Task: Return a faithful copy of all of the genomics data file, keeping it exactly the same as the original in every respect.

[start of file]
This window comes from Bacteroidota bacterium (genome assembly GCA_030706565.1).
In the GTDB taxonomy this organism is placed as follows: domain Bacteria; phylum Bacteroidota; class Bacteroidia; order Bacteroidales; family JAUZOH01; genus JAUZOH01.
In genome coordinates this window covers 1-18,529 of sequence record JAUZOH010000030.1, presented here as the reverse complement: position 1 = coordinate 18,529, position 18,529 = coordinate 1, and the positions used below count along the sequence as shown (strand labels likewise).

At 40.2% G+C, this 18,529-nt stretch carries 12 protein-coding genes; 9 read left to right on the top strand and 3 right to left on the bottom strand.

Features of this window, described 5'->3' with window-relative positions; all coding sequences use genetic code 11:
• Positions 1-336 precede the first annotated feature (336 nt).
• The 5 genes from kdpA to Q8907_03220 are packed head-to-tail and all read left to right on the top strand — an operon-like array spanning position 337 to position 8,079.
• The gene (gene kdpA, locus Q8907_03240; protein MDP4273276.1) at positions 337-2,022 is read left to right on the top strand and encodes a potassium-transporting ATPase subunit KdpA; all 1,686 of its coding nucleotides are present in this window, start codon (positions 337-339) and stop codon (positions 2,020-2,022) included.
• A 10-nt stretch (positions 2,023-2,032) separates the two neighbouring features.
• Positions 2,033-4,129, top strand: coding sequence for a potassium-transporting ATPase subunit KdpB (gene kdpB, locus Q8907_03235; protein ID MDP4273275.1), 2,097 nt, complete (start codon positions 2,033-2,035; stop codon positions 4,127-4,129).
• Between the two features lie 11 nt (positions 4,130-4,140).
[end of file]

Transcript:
This window comes from Bacteroidota bacterium (genome assembly GCA_030706565.1).
In the GTDB taxonomy this organism is placed as follows: domain Bacteria; phylum Bacteroidota; class Bacteroidia; order Bacteroidales; family JAUZOH01; genus JAUZOH01.
In genome coordinates this window covers 1-18,529 of sequence record JAUZOH010000030.1, presented here as the reverse complement: position 1 = coordinate 18,529, position 18,529 = coordinate 1, and the positions used below count along the sequence as shown (strand labels likewise).

At 40.2% G+C, this 18,529-nt stretch carries 12 protein-coding genes; 9 read left to right on the top strand and 3 right to left on the bottom strand.

Features of this window, described 5'->3' with window-relative positions; all coding sequences use genetic code 11:
• Positions 1-336 precede the first annotated feature (336 nt).
• The 5 genes from kdpA to Q8907_03220 are packed head-to-tail and all read left to right on the top strand — an operon-like array spanning position 337 to position 8,079.
• The gene (gene kdpA, locus Q8907_03240; protein MDP4273276.1) at positions 337-2,022 is read left to right on the top strand and encodes a potassium-transporting ATPase subunit KdpA; all 1,686 of its coding nucleotides are present in this window, start codon (positions 337-339) and stop codon (positions 2,020-2,022) included.
• A 10-nt stretch (positions 2,023-2,032) separates the two neighbouring features.
• Positions 2,033-4,129, top strand: coding sequence for a potassium-transporting ATPase subunit KdpB (gene kdpB, locus Q8907_03235; protein ID MDP4273275.1), 2,097 nt, complete (start codon positions 2,033-2,035; stop codon positions 4,127-4,129).
• Between the two features lie 11 nt (positions 4,130-4,140).